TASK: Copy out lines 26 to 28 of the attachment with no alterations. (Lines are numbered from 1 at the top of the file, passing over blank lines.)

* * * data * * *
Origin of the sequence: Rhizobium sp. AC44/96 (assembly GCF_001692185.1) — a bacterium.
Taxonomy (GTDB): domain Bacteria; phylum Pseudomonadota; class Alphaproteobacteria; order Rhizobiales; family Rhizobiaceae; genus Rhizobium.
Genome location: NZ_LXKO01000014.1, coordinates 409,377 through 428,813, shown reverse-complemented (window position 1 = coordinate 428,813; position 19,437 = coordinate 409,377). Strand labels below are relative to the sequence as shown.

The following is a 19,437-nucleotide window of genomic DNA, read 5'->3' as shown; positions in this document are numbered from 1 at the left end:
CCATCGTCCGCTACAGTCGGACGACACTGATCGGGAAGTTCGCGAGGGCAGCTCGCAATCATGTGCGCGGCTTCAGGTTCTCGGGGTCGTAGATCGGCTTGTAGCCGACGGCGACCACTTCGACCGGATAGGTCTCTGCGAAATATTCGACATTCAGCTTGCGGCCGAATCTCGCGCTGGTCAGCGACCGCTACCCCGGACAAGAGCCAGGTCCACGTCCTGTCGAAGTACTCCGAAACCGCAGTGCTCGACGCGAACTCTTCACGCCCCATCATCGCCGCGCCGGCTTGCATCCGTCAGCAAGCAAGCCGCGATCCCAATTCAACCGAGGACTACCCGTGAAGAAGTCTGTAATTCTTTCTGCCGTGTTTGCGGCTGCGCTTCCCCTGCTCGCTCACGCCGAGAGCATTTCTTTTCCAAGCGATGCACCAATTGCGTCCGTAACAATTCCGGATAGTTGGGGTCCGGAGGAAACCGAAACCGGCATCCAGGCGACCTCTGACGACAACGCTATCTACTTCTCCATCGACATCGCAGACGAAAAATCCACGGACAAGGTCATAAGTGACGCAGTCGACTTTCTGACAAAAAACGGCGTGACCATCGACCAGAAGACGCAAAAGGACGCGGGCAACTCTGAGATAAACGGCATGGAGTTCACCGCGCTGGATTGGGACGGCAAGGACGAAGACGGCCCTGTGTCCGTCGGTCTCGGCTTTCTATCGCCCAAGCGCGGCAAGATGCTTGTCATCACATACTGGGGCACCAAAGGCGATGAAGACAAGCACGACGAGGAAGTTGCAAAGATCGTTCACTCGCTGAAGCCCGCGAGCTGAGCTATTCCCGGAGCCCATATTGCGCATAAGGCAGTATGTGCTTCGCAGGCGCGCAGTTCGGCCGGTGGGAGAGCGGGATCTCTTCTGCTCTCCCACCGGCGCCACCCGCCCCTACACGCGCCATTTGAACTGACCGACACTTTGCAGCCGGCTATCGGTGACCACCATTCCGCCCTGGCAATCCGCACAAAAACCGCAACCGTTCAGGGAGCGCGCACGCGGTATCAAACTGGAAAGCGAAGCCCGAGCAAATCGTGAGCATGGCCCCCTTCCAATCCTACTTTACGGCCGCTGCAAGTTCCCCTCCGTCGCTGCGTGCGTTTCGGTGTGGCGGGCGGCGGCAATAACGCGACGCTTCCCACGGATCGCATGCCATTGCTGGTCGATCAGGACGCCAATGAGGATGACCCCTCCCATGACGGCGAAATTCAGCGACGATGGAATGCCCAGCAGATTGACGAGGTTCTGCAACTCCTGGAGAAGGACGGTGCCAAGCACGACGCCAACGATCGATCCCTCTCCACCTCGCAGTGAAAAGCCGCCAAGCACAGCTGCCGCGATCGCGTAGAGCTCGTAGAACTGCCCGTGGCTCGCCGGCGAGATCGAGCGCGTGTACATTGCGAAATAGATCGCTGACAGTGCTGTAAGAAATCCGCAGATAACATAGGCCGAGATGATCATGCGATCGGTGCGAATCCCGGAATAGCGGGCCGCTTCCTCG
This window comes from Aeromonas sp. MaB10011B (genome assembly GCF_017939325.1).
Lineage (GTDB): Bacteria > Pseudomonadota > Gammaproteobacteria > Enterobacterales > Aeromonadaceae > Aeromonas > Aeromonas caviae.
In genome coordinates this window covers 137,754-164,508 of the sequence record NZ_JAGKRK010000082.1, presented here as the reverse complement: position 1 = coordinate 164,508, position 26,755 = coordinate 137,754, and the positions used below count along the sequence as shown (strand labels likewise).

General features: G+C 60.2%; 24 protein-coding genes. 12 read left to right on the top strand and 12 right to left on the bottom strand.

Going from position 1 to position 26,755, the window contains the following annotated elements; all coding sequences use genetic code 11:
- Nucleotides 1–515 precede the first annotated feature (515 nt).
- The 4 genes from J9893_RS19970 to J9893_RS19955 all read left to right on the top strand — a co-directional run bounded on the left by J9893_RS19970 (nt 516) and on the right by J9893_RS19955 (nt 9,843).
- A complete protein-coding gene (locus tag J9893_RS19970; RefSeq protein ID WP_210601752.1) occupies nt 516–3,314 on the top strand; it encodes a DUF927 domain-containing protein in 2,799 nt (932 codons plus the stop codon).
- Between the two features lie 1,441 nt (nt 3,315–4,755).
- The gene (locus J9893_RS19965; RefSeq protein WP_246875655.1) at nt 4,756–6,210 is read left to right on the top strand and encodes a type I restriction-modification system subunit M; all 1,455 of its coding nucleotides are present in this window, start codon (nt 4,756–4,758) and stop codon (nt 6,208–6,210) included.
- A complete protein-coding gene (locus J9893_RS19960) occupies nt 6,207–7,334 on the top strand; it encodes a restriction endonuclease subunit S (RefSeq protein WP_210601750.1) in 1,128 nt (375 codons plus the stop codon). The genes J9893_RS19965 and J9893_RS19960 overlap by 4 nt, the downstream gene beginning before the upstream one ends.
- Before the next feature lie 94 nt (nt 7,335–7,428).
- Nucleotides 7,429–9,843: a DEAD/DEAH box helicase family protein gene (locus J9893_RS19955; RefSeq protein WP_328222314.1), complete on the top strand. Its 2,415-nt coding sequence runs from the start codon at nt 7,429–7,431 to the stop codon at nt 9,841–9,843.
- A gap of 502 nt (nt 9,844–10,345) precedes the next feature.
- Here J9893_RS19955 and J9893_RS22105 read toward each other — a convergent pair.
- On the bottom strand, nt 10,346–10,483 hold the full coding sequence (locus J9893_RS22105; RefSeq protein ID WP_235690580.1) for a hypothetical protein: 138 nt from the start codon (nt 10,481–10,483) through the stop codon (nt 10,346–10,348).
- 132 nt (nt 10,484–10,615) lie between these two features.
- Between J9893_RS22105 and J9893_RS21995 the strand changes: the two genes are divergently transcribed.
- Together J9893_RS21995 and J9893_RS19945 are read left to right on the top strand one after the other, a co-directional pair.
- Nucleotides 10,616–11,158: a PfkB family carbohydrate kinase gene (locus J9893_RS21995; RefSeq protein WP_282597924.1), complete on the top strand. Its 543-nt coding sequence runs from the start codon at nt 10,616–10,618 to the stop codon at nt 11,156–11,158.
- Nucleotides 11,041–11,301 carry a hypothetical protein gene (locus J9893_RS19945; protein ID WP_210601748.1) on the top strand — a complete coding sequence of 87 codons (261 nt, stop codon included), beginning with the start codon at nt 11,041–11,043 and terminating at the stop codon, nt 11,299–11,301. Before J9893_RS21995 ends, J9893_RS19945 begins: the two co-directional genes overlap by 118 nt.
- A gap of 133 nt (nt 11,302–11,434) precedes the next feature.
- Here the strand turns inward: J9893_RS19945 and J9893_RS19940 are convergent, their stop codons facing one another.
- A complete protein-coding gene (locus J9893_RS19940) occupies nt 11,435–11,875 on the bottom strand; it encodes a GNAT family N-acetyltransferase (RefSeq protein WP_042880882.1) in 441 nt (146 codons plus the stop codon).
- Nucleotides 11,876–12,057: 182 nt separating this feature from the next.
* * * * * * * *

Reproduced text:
- Nucleotides 11,041–11,301 carry a hypothetical protein gene (locus J9893_RS19945; protein ID WP_210601748.1) on the top strand — a complete coding sequence of 87 codons (261 nt, stop codon included), beginning with the start codon at nt 11,041–11,043 and terminating at the stop codon, nt 11,299–11,301. Before J9893_RS21995 ends, J9893_RS19945 begins: the two co-directional genes overlap by 118 nt.
- A gap of 133 nt (nt 11,302–11,434) precedes the next feature.
- Here the strand turns inward: J9893_RS19945 and J9893_RS19940 are convergent, their stop codons facing one another.